I’ve noticed a trend lately: makeup, that has always been very popular, has suddenly, somehow, increased in popularity. Everyone wants to know how to perfect their skills.
I credit this influx of makeup loving to the likes of Samir Khourzami and Huda Beauty, to name a few. With Instagram becoming one of the most popular Social Media platforms, it’s hard to ignore this trend. Makeup workshops are everywhere, and YouTube tutorials are countless.
As a qualified MAC makeup artist for the past 5 years, I’ve always had a passion for the art. I think that beauty is the kind of industry that’s constantly evolving; there’s always something to learn and get excited about.
So with this influx of makeup loving, I’ve decided to create a 6 part series of everything there is to know about the basics of makeup. It’s simple and to the point but informative and intense. Alongside this, I will be answering ALL questions related to that day’s topic via social media. Simply tweet me (@rowenasaloojee) with the hashtag #SNSbeauty or comment on my Facebook or Instagram posts.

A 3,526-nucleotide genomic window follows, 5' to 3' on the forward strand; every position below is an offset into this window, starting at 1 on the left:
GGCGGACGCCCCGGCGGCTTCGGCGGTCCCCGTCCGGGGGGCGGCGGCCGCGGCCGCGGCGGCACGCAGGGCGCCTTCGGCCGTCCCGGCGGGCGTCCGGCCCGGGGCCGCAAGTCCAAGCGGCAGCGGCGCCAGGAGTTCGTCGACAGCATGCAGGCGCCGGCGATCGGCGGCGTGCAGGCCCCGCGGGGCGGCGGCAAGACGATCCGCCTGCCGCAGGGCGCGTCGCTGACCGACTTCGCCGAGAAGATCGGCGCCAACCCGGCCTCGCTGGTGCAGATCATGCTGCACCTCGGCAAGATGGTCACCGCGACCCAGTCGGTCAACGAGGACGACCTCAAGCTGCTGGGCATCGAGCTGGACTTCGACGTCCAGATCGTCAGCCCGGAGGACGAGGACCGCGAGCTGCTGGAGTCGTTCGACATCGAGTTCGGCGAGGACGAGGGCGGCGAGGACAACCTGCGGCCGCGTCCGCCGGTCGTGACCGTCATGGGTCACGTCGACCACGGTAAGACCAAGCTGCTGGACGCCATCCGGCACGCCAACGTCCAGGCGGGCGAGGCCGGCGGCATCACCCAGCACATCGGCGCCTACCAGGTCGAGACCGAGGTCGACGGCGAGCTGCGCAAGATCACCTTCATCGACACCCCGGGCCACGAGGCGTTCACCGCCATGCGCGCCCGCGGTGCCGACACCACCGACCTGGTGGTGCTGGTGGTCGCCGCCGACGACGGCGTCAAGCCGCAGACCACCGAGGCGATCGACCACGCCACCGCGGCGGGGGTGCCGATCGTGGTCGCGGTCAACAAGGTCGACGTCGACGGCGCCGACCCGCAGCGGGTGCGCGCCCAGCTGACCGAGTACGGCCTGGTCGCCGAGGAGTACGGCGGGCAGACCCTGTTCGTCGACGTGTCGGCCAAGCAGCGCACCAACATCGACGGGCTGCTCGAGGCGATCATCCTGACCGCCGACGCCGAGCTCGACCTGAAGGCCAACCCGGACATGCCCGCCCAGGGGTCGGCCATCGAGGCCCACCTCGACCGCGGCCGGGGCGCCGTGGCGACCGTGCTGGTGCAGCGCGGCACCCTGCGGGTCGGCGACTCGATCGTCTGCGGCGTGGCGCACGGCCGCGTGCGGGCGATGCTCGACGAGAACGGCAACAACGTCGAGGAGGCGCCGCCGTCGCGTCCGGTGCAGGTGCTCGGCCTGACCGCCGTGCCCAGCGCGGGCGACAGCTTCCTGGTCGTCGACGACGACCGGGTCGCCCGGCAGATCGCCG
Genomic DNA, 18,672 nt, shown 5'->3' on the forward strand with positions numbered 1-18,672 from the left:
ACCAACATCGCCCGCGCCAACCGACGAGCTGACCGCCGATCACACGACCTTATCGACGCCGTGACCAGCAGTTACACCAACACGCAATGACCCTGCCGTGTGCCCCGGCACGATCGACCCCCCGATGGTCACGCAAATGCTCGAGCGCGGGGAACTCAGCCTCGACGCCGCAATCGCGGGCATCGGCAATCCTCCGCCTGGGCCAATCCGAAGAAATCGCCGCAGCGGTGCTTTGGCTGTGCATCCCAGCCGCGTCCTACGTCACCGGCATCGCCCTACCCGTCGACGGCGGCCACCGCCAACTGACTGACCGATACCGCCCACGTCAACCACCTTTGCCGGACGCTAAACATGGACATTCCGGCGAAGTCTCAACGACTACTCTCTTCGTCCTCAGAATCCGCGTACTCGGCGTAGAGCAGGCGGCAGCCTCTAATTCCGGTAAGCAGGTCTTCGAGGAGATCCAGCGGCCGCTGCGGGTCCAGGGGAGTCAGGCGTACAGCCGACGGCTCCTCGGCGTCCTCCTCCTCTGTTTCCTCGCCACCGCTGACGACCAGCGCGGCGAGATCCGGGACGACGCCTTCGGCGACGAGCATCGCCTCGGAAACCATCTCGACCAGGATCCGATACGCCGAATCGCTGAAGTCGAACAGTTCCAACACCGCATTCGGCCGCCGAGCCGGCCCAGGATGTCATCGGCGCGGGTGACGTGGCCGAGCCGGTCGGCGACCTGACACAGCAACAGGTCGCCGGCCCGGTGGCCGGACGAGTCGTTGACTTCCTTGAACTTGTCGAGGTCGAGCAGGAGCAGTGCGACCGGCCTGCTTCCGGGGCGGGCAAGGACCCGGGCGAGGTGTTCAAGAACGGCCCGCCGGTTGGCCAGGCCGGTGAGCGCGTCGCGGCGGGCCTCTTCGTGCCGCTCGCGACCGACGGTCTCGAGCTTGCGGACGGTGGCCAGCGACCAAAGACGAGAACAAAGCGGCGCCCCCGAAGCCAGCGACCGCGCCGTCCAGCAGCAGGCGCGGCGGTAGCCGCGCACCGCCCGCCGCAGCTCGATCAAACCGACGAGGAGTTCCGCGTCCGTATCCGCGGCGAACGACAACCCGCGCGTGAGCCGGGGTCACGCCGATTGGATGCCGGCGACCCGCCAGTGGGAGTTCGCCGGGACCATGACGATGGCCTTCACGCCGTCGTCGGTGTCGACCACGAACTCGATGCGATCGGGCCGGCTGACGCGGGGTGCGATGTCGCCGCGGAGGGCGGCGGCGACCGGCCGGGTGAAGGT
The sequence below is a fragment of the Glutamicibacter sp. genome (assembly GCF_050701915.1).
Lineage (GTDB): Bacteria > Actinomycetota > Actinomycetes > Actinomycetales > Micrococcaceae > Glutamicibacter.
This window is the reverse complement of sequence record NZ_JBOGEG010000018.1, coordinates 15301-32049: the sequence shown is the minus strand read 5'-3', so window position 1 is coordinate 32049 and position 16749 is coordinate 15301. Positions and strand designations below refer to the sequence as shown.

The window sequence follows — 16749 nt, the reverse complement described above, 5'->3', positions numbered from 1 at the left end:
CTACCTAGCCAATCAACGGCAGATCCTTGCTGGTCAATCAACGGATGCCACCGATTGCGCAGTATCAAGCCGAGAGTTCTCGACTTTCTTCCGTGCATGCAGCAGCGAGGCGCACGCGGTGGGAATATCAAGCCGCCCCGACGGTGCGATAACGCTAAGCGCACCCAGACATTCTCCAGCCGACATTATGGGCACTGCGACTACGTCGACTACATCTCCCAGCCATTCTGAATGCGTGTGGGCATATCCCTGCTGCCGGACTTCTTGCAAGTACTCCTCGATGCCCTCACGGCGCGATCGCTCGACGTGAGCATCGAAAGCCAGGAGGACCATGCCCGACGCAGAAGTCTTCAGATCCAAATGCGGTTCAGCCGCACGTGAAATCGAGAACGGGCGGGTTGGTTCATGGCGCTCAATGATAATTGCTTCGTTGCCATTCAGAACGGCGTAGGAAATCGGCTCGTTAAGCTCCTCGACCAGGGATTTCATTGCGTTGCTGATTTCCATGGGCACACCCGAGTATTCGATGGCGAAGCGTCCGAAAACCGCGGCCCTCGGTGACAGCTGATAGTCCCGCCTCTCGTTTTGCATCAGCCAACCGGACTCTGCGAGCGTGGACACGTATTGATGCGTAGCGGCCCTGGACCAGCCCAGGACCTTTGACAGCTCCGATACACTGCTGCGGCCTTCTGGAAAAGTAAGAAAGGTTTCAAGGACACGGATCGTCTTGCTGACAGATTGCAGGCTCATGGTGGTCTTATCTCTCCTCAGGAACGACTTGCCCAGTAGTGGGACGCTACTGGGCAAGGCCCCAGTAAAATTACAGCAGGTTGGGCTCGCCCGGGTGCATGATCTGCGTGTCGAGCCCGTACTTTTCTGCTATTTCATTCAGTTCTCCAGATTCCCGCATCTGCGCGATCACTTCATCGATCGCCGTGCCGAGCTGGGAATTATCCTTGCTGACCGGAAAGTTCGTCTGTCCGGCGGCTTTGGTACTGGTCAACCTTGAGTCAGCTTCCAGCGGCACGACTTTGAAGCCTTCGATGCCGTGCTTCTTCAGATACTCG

The series will consist of the following, in this order:
- Brush basics
- Primer prepping
- Foundation and Cover up
- Everything eyes
- Blush and Contour
- Love your Lips
As the saying goes, “an artist is only as good as his tools”. When I was doing makeup before I became certified, I used my fingers for everything. It seemed logical; the heat of my fingertips would melt the foundation into my skin, and a pinky finger fits so snug into the corner of your eye. This resulted in one thing: my makeup that melted so readily into my skin had also disappeared not to long after. Eye makeup never looked perfectly the same, or even blended well enough.
When I studied via MAC, we realized the importance of simply knowing which tools to use, and that one brush can be used for way more than just one thing, all you need is a bit of rubbing alcohol to clean it in between.
Pictured: the best brushes I own: Real Techniques: rose gold and purple brushes that I purchased from Foschini and from Dubai, and Morphe Brushes: black and rose gold brushes that I purchased from @Musesa on Instagram (highly recommended, service and delivery was quick and easy and prices are reasonable/on par with international prices)
(note: I have a slight rose gold obsession)
From left to right: